The fifth thing is that I am willing to help them become the best version of themselves that they can be. The way I do that is be helping them do things and sharing with them what I think they can/need to do to be better over time.

The sixth thing is that I open myself up to them. I force myself to show the sides of myself that are typically hidden from everyone else. This is key because I have learned to keep a mask on at all times. Showing who I am and what I stand for means taking risks and expending energy in flexing the emotional muscles that I do my best to not use.

The seventh thing is that I pray for you. No one will really see this, but I have noticed that I as an INTJ show that I am a friend if I pray for them.

INTJs theoretical model for preparing to give a sermon.

As an INTJ, I am always thinking. One of the things that I have thought about is how I want to prepare a sermon. I have turned the answer to the “How I want to prepare for a sermon?” question in theory and model form.

As a Christian INTJ, I live a more contemplative form of Christianity where I maintain myself open to God’s interruptions. It’s easier for us that way. Because of this, I am always on the lookout for opportunities to put into sermon form whatever I learn from those interruptions. So the pre-first phase to prepare a sermon is getting the main idea.

Once the topic is in place, I am left with the task of preparing the sermon itself. I do the body of a sermon in an outline form. When I write the outline, I only put the minimum necessary to help me recall what I want to say about the topic. It is my preferred style because I can focus inwardly to get the rest of the rest of the content instead of having to get that from a paper.

Because the way I activate my intuitive processes is by asking myself questions and them waiting on my brain to subconsciously get the answer, I tend to structure my sermons in a question and answer form. I usually tend to follow the “The newspaper model”: “What? Who? How? When? Where? And why?” I call it the newspaper model because it’s what I was taught about how journalists wrote the beginning of newspapers articles.

Once I have the sermon prepared, assuming that I have already been assigned a date to preach, I make time to practice the sermon. When I practice, I try to keep in mind several things:

  1. I want the sermon to last between 30-45 minutes long, which is 3-4 pages of outline in Courier New 14 font. This is because I need to make my sermons fit into Thursday time slots for preaching. I also always practice with a chronometer.
  2. Reading of the Bible and the introduction shouldn’t last more than 5 minutes. My mentality is that I want to have as much time as I can to dedicate to the topic at hand. The way that I do this is making sure that I have my introduction is written in the outline as I would say it. I know from experimentation that if left to my own devices I would extend the introduction more than it should be.
  3. If I do it for the home crowd of my church, which is what I plan for, I try to make it so that the flow of the sermon goes from the base of what is known to whatever new idea I want to present, as if I am constructing an image in people’s minds.
  4. I also want people to walk away from the sermon with an idea of how to apply it in their daily life.

When I practice my sermon, I use 4 things:

  1. My phone’s chronometer. This way I know exactly how long my sermon will be.
  2. The final version of the outline on my tablet to get familiar with what I need to say with each bullet point.
  3. A surface to function as the podium.
  4. The Bible. I practice everything, including reading the Bible and praying for the moment.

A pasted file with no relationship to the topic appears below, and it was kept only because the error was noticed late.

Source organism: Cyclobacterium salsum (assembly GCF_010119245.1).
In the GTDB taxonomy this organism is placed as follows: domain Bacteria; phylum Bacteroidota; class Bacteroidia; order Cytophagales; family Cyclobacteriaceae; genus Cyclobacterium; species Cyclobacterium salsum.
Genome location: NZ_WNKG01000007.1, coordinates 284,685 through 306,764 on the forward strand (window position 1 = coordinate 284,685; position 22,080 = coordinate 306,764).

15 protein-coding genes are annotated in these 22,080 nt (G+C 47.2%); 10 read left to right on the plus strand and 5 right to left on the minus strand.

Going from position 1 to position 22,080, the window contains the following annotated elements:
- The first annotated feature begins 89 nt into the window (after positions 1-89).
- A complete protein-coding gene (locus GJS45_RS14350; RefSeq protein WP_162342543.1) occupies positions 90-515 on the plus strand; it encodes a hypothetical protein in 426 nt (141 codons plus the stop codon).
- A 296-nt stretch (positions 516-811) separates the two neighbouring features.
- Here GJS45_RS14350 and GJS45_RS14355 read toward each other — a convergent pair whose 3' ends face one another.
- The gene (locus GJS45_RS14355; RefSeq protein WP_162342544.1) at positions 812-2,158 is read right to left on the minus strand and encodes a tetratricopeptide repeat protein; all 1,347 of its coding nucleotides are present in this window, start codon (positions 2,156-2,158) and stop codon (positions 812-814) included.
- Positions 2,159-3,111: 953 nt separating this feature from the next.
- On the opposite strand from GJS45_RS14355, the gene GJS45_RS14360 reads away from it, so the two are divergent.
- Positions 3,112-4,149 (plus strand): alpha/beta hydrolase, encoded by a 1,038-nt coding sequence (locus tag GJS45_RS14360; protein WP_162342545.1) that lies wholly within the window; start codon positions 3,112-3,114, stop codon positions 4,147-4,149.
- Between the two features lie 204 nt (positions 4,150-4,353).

What I look to determine during the practice is:

  1. What will I say?
  2. How will I say it?
  3. How will I move physically to enhance the sermon/calm my nerves?
  4. How long will I talk about each topic?
  5. How can I give this to make it relateable and applicable in their lives?

To be able to prepare good sermons, you have to be confident in who you are, what you stand for, and what you have to offer to your audience. You also have to allow that to be seen in a way that hasn’t really been seen before. I as an INTJ have to prepare myself for that, because I have many walls up at all times.

INTJs theoretical model for preaching.

I as an INTJ love to preach. It is an opportunity to share what I have learned from God in recent times. I love it because I don’t get any response from other people until after I am finished. So I have an already thought out model for how I go about doing this.

When I start to preach I use the local church protocol when delivering a sermon because it allows for the physical nervousness to subside before I give any meaningful content.

The way I preach is based on three aspects:

  1. A sermon. Duh!
  2. Health Education intervention. I am a Health Educator, so I don’t believe in not using my education in whatever I do. I tend to be intentional in making sure that the content I bring is understandable and applicable in people’s lives. I make sure to market whatever I bring up can better the audience’s health.
  3. TED Talk. I love the laid back feeling of a TED Talk. I love the fact that they are such experts in their field/life experience that they don’t need to shout to get their point across.

 Because of how I practice my sermon, I tend to preach in chunks. How that looks like is:

  1. Read the bullet point behind the podium.
  2. Discuss whatever I need to discuss about the topic while moving around the altar.
  3. Get back to the podium from wherever I am when I am finished discussing a part of the outline… in silence.

I try to do as much of the sermon outside of the podium as I can. I do this because I plan it this way. I think that stepping out of the podium brings a bit of closeness to the audience because I am speaking to them in a more horizontal way. I also do it because being behind the podium makes me nervous. I know that being behind the podium has its function, but I prefer to not be behind it all the time.

When I preach I never do any praise to God during the sermon. Why? Because I believe that most people do it as a crutch to avoid any silences or indicators of nervousness. I already have enough to say to be wasting time by doing crutch praise.